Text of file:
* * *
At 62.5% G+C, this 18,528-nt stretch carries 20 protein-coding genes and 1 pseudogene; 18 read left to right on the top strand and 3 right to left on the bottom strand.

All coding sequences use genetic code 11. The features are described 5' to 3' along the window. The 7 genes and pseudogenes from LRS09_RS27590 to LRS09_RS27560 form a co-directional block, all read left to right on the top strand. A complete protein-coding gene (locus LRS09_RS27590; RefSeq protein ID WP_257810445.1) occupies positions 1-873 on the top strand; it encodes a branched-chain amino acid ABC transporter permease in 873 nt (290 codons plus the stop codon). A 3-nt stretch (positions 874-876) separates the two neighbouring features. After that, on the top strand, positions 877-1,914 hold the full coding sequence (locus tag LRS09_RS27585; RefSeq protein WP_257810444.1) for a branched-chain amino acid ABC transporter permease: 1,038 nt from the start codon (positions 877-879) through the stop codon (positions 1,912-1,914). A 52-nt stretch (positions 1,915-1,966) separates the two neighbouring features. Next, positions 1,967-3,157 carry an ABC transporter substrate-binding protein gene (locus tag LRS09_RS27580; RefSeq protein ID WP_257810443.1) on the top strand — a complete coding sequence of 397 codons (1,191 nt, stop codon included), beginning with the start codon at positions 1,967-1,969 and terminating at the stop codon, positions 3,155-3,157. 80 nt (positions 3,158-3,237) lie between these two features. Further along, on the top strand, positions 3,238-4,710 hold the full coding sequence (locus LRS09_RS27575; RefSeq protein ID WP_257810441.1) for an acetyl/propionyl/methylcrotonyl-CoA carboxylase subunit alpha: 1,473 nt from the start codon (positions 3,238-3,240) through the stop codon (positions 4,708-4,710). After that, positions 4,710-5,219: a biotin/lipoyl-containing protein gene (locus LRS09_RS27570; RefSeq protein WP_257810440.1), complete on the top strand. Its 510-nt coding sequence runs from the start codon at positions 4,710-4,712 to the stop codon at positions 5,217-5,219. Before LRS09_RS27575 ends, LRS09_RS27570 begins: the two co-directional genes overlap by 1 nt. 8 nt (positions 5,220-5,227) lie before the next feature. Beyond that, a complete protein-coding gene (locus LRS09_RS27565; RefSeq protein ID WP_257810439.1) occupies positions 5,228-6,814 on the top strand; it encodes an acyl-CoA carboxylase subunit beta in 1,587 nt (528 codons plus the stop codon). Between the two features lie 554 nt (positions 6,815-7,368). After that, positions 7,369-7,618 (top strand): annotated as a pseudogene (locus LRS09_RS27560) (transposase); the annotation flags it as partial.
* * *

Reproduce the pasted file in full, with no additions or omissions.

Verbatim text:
At 62.5% G+C, this 18,528-nt stretch carries 20 protein-coding genes and 1 pseudogene; 18 read left to right on the top strand and 3 right to left on the bottom strand.

All coding sequences use genetic code 11. The features are described 5' to 3' along the window. The 7 genes and pseudogenes from LRS09_RS27590 to LRS09_RS27560 form a co-directional block, all read left to right on the top strand. A complete protein-coding gene (locus LRS09_RS27590; RefSeq protein ID WP_257810445.1) occupies positions 1-873 on the top strand; it encodes a branched-chain amino acid ABC transporter permease in 873 nt (290 codons plus the stop codon). A 3-nt stretch (positions 874-876) separates the two neighbouring features. After that, on the top strand, positions 877-1,914 hold the full coding sequence (locus tag LRS09_RS27585; RefSeq protein WP_257810444.1) for a branched-chain amino acid ABC transporter permease: 1,038 nt from the start codon (positions 877-879) through the stop codon (positions 1,912-1,914). A 52-nt stretch (positions 1,915-1,966) separates the two neighbouring features. Next, positions 1,967-3,157 carry an ABC transporter substrate-binding protein gene (locus tag LRS09_RS27580; RefSeq protein ID WP_257810443.1) on the top strand — a complete coding sequence of 397 codons (1,191 nt, stop codon included), beginning with the start codon at positions 1,967-1,969 and terminating at the stop codon, positions 3,155-3,157. 80 nt (positions 3,158-3,237) lie between these two features. Further along, on the top strand, positions 3,238-4,710 hold the full coding sequence (locus LRS09_RS27575; RefSeq protein ID WP_257810441.1) for an acetyl/propionyl/methylcrotonyl-CoA carboxylase subunit alpha: 1,473 nt from the start codon (positions 3,238-3,240) through the stop codon (positions 4,708-4,710). After that, positions 4,710-5,219: a biotin/lipoyl-containing protein gene (locus LRS09_RS27570; RefSeq protein WP_257810440.1), complete on the top strand. Its 510-nt coding sequence runs from the start codon at positions 4,710-4,712 to the stop codon at positions 5,217-5,219. Before LRS09_RS27575 ends, LRS09_RS27570 begins: the two co-directional genes overlap by 1 nt. 8 nt (positions 5,220-5,227) lie before the next feature. Beyond that, a complete protein-coding gene (locus LRS09_RS27565; RefSeq protein ID WP_257810439.1) occupies positions 5,228-6,814 on the top strand; it encodes an acyl-CoA carboxylase subunit beta in 1,587 nt (528 codons plus the stop codon). Between the two features lie 554 nt (positions 6,815-7,368). After that, positions 7,369-7,618 (top strand): annotated as a pseudogene (locus LRS09_RS27560) (transposase); the annotation flags it as partial.